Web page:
Though most of the photographs in Jon’s presentation were in black & white, he reminded us that Asheville in 1915 was very colorful.
And then came the question-and-answer time. Hands went up–people wanted to know more. Jon’s batting average was pretty good, especially considering he has a day job. Librarians are taught never to answer off the top of their heads–you always have to cite your sources–so, for the most part, North Carolina Room staff kept their mouths shut. But we thought it only fair to look back–with our resources at hand–at some of the day’s questions.
Jon mentioned that the Asheville Citizen had a circulation of 10,000, an astonishing number for a city of 34,000 population. (That was another question, as well as the population of Buncombe County which was somewhere around 57,000 in 1915.)
Was there another newspaper in town?
There was the Asheville Gazette News, a precursor to Asheville Times, which it became in 1916.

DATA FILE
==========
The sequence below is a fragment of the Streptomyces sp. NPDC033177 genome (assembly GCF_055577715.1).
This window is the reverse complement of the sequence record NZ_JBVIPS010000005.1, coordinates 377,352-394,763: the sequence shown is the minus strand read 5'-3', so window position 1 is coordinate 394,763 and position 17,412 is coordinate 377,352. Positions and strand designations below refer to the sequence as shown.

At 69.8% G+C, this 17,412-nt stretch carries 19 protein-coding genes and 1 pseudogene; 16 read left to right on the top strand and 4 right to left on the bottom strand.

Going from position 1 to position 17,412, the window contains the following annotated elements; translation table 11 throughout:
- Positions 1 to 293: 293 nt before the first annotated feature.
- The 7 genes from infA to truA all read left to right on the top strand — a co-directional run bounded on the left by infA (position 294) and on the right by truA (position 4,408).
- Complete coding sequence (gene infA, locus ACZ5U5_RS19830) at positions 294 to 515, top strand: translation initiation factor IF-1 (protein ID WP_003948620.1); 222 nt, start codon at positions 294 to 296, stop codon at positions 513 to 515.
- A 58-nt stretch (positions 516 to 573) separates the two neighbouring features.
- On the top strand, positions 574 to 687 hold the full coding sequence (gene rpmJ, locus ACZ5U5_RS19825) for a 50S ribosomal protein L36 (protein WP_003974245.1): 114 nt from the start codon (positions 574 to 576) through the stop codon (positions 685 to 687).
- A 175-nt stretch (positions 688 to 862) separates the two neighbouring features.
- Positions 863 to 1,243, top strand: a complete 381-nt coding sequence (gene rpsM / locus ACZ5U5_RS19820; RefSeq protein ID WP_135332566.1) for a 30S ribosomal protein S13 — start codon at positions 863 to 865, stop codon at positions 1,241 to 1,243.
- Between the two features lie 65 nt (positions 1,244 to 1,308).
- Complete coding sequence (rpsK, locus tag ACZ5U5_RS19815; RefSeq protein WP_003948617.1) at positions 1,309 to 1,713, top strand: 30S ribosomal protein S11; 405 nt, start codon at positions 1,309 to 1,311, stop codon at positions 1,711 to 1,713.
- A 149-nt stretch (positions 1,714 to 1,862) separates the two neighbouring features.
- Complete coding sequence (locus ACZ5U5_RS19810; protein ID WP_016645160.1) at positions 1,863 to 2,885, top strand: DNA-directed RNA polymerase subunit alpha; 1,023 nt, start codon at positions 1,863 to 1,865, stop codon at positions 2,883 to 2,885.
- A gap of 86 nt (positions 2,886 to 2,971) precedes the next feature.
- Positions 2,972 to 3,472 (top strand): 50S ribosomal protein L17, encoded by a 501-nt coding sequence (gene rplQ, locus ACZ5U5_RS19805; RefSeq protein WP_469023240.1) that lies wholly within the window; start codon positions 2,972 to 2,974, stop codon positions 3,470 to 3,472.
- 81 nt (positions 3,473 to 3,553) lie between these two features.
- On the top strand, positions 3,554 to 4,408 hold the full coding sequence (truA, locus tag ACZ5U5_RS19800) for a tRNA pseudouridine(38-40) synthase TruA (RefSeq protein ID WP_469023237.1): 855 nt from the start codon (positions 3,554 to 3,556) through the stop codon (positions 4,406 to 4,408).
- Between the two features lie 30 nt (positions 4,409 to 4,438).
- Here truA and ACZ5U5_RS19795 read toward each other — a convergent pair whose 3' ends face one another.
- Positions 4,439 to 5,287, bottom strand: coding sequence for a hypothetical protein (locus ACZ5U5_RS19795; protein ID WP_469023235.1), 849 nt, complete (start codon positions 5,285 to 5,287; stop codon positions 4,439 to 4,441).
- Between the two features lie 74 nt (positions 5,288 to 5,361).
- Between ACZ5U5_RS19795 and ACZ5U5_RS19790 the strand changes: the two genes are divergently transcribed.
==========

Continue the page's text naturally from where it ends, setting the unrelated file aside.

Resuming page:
What was the difference in the two papers? The Citizen was a morning paper and was a voice for Conservative-Democratic politics and was an advocate of economic expansion. People who grew up here have pointed out that the Asheville Times, being an afternoon paper, was read after work, making it more of a working man’s paper. In 1930, the Citizen’s owner Charles A. Webb formed the Asheville Citizen-Times Company with Don S. Elias, publisher of the afternoon Asheville Times. One Sunday edition of both papers was consolidated under the name Citizen-Times, although the editorial staffs remained separate and followed independent policies. The Asheville Times ended in June 1991.
Were there any African-American newspapers?
The only one we’ve found was a reference to the Asheville Enterprise newspaper published in 1888. We do not know of any surviving copies. Staff have noticed society columns for the black community published in the Citizen, but it would take some research to find the time span for that coverage.
Where were the fairgrounds located in 1915?
The first Western North Carolina Fair was held in 1911 at Riverside Park. The skating rink was used to show off agricultural products and the car shed was the livestock and poultry building.
And where was the ball field?